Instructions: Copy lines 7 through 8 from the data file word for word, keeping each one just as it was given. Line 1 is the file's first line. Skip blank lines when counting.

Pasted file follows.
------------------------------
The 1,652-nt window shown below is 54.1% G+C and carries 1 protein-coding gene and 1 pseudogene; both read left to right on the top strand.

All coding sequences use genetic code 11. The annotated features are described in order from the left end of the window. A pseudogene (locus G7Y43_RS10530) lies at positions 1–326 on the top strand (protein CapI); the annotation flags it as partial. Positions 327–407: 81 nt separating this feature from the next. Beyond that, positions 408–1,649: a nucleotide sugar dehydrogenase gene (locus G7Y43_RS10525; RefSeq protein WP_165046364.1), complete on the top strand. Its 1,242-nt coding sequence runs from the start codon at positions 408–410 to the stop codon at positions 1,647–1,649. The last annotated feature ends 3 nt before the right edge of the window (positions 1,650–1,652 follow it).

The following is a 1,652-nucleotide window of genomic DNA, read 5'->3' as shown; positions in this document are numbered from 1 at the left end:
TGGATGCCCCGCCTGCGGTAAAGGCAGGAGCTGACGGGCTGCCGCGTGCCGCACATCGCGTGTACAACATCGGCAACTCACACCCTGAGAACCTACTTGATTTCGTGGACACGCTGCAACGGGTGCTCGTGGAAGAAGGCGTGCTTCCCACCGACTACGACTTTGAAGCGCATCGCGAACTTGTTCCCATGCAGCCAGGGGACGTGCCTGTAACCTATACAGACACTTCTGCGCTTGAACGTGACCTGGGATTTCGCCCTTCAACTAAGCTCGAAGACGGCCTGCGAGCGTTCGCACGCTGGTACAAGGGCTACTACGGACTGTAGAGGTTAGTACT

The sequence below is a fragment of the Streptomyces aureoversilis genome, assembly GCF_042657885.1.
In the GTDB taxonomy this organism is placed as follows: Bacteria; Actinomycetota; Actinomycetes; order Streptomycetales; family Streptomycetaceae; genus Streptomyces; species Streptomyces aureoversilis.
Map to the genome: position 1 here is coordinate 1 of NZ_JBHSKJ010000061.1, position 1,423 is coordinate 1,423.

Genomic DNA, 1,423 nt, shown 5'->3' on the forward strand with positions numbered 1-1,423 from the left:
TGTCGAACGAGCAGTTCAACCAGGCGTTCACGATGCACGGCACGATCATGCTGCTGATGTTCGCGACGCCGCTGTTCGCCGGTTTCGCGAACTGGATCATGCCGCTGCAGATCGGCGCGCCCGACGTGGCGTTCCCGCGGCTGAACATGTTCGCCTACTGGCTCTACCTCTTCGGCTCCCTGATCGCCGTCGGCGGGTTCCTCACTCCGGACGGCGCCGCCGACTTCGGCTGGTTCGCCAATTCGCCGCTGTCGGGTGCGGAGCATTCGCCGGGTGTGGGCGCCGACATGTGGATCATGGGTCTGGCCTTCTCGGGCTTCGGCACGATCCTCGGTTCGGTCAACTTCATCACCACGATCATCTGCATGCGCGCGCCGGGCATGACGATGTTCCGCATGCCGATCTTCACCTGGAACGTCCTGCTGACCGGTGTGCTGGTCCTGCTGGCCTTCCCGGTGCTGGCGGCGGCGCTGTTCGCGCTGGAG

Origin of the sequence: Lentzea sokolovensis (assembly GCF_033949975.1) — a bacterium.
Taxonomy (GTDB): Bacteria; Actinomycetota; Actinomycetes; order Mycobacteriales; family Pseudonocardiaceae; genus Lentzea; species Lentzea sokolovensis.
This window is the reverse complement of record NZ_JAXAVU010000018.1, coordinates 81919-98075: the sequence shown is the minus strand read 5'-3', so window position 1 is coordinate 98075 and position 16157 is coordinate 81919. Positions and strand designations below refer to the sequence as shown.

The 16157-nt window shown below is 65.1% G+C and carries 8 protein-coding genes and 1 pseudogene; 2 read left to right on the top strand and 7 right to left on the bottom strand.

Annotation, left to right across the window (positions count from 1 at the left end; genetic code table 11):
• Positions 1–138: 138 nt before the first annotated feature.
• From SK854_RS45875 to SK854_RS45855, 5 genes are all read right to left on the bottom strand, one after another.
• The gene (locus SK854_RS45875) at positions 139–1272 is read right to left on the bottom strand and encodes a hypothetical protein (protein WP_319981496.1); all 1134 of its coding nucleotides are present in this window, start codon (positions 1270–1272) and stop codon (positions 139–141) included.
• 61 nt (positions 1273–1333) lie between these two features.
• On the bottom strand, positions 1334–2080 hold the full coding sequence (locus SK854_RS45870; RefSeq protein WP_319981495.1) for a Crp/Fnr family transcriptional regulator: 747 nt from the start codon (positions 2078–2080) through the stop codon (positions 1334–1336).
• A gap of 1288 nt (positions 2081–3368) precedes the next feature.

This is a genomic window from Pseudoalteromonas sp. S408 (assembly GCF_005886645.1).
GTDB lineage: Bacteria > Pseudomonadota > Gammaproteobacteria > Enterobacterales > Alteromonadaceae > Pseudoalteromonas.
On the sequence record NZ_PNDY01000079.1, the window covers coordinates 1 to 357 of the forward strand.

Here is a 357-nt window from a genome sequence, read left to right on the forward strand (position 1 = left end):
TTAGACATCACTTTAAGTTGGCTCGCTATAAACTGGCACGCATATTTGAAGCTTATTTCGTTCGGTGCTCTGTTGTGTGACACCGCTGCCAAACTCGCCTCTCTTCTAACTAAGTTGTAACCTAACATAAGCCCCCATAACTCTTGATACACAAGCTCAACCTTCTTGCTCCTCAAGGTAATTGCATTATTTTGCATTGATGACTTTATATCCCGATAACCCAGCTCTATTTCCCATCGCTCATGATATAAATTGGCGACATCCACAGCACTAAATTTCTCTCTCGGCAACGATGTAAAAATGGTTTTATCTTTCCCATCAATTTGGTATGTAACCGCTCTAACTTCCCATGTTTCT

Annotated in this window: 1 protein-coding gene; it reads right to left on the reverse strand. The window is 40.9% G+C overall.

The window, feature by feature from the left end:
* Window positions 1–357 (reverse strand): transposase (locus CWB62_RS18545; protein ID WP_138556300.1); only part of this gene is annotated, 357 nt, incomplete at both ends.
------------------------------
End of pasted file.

Map to the genome: position 1 here is coordinate 1 of NZ_JBHSKJ010000061.1, position 1,423 is coordinate 1,423.

Genomic DNA, 1,423 nt, shown 5'->3' on the forward strand with positions numbered 1-1,423 from the left: